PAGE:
regsub man page on Archlinux

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regsub(n)		     Tcl Built-In Commands		     regsub(n)


       regsub  -  Perform  substitutions  based	 on regular expression pattern

       regsub ?switches? exp string subSpec ?varName?

       This command matches the regular expression  exp	 against  string,  and
       either  copies string to the variable whose name is given by varName or
       returns string if varName is not present.  (Regular expression matching
       is  described  in  the re_syntax reference page.)  If there is a match,
       then while copying string to varName (or to the result of this  command
       if  varName  is	not present) the portion of string that matched exp is
       replaced with subSpec.  If subSpec contains a “&” or “\0”, then	it  is
       replaced	 in  the  substitution with the portion of string that matched
       exp.  If subSpec contains a “\n”, where n is a digit between 1  and  9,
       then it is replaced in the substitution with the portion of string that
       matched the n'th parenthesized subexpression of exp.  Additional	 back‐
       slashes	may  be	 used  in subSpec to prevent special interpretation of
       “&”, “\0”, “\n” and backslashes.	 The use  of  backslashes  in  subSpec
       tends to interact badly with the Tcl parser's use of backslashes, so it
       is generally safest to enclose subSpec in braces if it  includes	 back‐

       If  the	initial arguments to regsub start with - then they are treated
       as switches.  The following switches are currently supported:

       -all   All ranges in string that match exp are found  and  substitution
	      is performed for each of these ranges.  Without this switch only
	      the first matching range is found and substituted.  If  -all  is
	      specified, then “&” and “\n” sequences are handled for each sub‐
	      stitution using the information from the corresponding match.

	      Enables use of the  expanded  regular  expression	 syntax	 where
	      whitespace and comments are ignored.  This is the same as speci‐
	      fying the (?x) embedded option (see the re_syntax manual page).

       -line  Enables newline-sensitive matching.  By default,	newline	 is  a
	      completely  ordinary  character  with  no special meaning.  With
	      this flag, “[^” bracket expressions and “.”   never  match  new‐
	      line,  “^” matches an empty string after any newline in addition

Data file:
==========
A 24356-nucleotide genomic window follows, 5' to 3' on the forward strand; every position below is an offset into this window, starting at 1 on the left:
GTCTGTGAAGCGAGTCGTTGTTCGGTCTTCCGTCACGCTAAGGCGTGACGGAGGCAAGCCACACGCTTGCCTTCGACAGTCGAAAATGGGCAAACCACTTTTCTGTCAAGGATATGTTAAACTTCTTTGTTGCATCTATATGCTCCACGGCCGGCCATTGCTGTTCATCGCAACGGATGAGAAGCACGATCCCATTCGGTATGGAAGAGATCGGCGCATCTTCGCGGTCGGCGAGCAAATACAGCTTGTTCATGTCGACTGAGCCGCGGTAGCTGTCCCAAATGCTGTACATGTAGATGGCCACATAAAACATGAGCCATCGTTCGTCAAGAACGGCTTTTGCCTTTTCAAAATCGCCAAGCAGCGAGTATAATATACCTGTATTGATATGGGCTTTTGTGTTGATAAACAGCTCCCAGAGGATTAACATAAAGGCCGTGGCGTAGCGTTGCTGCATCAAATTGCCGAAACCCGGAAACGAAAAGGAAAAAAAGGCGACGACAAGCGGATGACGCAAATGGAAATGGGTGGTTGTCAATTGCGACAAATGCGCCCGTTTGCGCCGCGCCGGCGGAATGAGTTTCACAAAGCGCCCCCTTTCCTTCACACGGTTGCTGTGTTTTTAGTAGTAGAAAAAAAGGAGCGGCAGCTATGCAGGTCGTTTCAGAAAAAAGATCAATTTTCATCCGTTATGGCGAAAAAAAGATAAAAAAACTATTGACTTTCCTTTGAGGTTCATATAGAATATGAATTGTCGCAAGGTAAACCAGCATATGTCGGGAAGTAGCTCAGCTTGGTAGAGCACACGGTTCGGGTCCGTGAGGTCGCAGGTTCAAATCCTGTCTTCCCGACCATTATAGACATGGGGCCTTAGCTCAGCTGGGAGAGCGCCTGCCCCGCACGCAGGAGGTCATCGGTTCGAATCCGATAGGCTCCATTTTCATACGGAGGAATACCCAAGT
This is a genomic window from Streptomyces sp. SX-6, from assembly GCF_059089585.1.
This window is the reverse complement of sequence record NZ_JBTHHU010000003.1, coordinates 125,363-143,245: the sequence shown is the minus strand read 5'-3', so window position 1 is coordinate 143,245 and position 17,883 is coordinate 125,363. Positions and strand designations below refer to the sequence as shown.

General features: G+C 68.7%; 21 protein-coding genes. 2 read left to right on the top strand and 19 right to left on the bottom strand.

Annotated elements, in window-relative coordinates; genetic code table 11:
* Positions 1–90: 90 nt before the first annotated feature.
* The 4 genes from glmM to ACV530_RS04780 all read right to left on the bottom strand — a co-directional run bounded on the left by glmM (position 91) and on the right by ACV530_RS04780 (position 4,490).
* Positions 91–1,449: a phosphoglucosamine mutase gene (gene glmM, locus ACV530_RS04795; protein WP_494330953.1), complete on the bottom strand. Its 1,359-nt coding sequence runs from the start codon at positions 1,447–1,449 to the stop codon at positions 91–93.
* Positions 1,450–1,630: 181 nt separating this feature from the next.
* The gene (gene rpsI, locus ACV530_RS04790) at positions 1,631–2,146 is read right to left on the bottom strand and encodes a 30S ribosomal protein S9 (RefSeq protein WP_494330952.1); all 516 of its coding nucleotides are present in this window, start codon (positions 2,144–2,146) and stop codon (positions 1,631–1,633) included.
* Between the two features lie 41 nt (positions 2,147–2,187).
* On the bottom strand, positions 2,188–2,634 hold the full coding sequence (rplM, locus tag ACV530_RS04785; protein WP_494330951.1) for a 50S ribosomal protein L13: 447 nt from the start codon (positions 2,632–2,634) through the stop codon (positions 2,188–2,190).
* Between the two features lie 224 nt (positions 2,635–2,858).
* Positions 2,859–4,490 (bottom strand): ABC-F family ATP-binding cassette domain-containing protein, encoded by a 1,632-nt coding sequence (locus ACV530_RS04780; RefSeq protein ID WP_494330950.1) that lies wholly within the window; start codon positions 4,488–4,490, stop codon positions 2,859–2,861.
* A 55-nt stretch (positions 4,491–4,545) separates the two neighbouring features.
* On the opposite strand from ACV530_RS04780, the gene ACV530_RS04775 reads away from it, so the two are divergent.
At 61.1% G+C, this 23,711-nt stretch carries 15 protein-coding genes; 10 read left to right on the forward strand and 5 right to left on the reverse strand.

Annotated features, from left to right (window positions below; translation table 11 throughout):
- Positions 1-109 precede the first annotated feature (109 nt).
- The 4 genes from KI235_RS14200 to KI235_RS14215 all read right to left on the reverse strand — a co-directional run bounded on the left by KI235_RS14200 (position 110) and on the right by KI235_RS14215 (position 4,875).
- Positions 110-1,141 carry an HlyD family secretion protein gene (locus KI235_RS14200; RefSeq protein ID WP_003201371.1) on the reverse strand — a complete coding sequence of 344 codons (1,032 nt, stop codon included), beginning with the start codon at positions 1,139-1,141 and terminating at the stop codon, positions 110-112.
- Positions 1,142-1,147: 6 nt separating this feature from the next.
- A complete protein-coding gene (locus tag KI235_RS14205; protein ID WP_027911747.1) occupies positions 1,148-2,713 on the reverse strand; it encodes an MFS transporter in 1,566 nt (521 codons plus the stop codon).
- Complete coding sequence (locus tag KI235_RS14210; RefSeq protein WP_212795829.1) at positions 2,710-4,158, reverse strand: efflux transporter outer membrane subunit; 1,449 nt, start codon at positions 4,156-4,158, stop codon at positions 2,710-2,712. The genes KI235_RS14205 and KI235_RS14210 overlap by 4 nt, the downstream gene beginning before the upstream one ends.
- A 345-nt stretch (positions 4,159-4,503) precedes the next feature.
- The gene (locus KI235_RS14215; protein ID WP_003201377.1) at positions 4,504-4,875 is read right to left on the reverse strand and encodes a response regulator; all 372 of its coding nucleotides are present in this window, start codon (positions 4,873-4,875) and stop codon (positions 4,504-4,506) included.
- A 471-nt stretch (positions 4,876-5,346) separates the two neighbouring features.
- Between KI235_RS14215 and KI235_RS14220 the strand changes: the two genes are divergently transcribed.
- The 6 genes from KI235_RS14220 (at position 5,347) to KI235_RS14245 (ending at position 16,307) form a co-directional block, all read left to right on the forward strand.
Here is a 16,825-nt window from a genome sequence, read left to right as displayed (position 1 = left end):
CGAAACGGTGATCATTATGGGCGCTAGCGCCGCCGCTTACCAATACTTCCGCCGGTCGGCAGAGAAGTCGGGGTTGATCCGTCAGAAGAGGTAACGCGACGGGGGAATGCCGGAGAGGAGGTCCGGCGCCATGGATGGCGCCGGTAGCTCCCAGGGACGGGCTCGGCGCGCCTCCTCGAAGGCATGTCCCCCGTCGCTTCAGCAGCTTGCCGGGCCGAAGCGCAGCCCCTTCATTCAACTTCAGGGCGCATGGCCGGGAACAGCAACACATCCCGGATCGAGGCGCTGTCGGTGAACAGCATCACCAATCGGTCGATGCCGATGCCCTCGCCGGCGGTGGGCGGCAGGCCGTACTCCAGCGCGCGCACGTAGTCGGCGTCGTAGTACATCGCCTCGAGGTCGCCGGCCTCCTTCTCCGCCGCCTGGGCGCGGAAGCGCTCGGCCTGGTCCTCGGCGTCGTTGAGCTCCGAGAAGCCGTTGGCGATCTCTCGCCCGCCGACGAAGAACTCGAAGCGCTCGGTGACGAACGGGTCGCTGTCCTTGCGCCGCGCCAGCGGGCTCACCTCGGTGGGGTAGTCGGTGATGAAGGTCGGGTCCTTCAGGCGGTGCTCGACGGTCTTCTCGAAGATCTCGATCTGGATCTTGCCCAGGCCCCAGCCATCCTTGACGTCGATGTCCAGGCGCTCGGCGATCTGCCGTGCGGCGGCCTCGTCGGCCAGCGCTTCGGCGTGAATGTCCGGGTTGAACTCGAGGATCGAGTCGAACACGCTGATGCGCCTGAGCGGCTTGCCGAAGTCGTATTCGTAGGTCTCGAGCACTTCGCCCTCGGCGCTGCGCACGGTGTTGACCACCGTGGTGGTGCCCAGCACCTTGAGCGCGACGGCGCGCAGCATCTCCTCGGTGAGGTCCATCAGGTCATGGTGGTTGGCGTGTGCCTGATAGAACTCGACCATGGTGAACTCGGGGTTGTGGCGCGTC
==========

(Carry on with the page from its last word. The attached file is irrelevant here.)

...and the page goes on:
to its normal function, and “$” matches an empty	string	before
	      any  newline  in	addition to its normal function.  This flag is
	      equivalent to specifying both -linestop and -lineanchor, or  the
	      (?n) embedded option (see the re_syntax manual page).

	      Changes  the  behavior  of  “[^” bracket expressions and “.”  so
	      that they stop at newlines.  This is the same as specifying  the
	      (?p) embedded option (see the re_syntax manual page).

	      Changes  the  behavior  of  “^”  and “$” (the “anchors”) so they
	      match the beginning and end of a line respectively.  This is the
	      same  as	specifying the (?w) embedded option (see the re_syntax
	      manual page).

	      Upper-case characters in string will be converted to  lower-case
	      before  matching	against exp;  however, substitutions specified
	      by subSpec use the original unconverted form of string.

       -start index
	      Specifies a character index offset  into	the  string  to	 start
	      matching	the  regular expression at.  The index value is inter‐
	      preted in the same manner as the index argument to string index.
	      When  using this switch, “^” will not match the beginning of the
	      line, and \A will still match the start of the string at	index.
	      index will be constrained to the bounds of the input string.

       --     Marks the end of switches.  The argument following this one will
	      be treated as exp even if it starts with a -.

       If varName is supplied, the command returns a count of  the  number  of
       matching	 ranges	 that  were  found  and replaced, otherwise the string
       after replacement is returned.  See the manual  entry  for  regexp  for
       details on the interpretation of regular expressions.

       Replace	(in the string in variable string) every instance of foo which
       is a word by itself with bar:

	      regsub -all {\mfoo\M} $string bar string

       or (using the “basic regular expression” syntax):

	      regsub -all {(?b)\<foo\>} $string bar string

       Insert double-quotes around the first instance of the word interesting,
       however it is capitalized.

	      regsub -nocase {\yinteresting\y} $string {"&"} string

       Convert	all  non-ASCII	and  Tcl-significant characters into \u escape
       sequences by using regsub and subst in combination:

	      # This RE is just a character class for almost everything "bad"
	      set RE {[][{};#\\\$ \r\t\u0080-\uffff]}

	      # We will substitute with a fragment of Tcl script in brackets
	      set substitution {[format \\\\u%04x [scan "\\&" %c]]}

	      # Now we apply the substitution to get a subst-string that
	      # will perform the computational parts of the conversion. Note
	      # that newline is handled specially through string map since
	      # backslash-newline is a special sequence.
	      set quoted [subst [string map {\n {\\u000a}} \
		      [regsub -all $RE $string $substitution]]]

       regexp(n), re_syntax(n), subst(n), string(n)

       match, pattern, quoting, regular expression, substitution

Tcl				      8.3			     regsub(n)

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